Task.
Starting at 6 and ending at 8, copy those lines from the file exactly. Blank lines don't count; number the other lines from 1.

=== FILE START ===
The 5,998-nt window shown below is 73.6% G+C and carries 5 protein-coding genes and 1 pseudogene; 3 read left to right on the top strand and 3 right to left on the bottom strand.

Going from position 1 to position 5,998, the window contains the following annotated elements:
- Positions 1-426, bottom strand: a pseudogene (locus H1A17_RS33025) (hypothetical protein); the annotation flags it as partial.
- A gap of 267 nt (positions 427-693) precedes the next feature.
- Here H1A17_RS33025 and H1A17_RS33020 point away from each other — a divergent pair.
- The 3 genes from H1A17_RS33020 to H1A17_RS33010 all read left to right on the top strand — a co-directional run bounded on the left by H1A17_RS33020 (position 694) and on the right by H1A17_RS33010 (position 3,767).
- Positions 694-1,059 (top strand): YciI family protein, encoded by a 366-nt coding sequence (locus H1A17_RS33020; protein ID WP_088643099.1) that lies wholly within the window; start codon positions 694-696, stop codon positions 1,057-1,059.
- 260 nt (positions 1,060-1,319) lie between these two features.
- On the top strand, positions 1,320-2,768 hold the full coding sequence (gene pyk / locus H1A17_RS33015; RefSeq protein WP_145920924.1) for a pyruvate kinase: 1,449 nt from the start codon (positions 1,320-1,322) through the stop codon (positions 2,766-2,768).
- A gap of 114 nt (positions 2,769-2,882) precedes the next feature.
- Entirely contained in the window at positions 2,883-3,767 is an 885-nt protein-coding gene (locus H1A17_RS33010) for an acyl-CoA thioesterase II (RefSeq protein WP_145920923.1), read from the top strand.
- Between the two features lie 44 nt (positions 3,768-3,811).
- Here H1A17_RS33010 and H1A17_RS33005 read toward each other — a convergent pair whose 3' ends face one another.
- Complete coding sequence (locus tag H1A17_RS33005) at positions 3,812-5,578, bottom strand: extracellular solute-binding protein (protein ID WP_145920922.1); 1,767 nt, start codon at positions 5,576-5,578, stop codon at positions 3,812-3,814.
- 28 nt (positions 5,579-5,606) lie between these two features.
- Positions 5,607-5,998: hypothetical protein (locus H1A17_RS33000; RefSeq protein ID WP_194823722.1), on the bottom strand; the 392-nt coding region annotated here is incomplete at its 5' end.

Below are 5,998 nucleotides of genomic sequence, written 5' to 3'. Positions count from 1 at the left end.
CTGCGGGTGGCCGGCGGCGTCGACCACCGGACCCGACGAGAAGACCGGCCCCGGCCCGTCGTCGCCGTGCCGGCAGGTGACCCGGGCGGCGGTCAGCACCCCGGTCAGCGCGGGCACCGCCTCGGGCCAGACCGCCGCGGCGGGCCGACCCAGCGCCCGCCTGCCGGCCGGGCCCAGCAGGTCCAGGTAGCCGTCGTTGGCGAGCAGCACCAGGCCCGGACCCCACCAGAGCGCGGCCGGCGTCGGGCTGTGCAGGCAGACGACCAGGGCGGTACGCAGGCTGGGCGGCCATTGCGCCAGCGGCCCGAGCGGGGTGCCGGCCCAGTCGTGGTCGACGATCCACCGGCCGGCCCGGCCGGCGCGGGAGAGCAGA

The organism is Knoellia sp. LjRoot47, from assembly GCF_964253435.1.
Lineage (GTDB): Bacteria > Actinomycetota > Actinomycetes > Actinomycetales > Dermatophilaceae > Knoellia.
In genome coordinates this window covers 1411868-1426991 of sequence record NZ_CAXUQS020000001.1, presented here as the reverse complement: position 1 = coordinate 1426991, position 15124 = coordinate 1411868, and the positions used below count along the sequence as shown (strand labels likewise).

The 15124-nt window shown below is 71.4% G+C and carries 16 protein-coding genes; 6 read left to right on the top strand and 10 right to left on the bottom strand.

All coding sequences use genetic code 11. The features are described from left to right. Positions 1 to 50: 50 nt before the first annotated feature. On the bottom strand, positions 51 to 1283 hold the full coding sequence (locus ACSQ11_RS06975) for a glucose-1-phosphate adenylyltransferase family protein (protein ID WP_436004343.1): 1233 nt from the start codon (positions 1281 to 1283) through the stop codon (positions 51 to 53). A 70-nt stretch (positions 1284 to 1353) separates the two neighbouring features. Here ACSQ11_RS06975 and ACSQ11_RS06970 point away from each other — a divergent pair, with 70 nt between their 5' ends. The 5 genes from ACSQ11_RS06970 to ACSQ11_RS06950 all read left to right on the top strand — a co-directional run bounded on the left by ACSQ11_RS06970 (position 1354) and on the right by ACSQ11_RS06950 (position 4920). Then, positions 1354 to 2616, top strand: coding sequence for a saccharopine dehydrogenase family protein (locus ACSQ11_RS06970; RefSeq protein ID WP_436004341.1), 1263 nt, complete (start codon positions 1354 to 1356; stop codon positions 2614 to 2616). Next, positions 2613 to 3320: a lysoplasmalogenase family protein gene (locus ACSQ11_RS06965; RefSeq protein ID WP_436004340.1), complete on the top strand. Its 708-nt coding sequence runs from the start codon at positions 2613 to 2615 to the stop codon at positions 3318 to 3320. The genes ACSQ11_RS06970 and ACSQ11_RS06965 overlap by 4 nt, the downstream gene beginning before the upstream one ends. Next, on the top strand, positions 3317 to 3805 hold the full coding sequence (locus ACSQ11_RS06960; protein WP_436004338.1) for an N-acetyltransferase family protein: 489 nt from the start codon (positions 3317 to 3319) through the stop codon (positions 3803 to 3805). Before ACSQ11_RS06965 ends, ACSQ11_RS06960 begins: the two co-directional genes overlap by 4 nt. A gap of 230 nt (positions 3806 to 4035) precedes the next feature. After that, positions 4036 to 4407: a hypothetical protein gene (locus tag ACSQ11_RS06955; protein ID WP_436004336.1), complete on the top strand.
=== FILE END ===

- The 3 genes from H1A17_RS33020 to H1A17_RS33010 all read left to right on the top strand — a co-directional run bounded on the left by H1A17_RS33020 (position 694) and on the right by H1A17_RS33010 (position 3,767).
- Positions 694-1,059 (top strand): YciI family protein, encoded by a 366-nt coding sequence (locus H1A17_RS33020; protein ID WP_088643099.1) that lies wholly within the window; start codon positions 694-696, stop codon positions 1,057-1,059.
- 260 nt (positions 1,060-1,319) lie between these two features.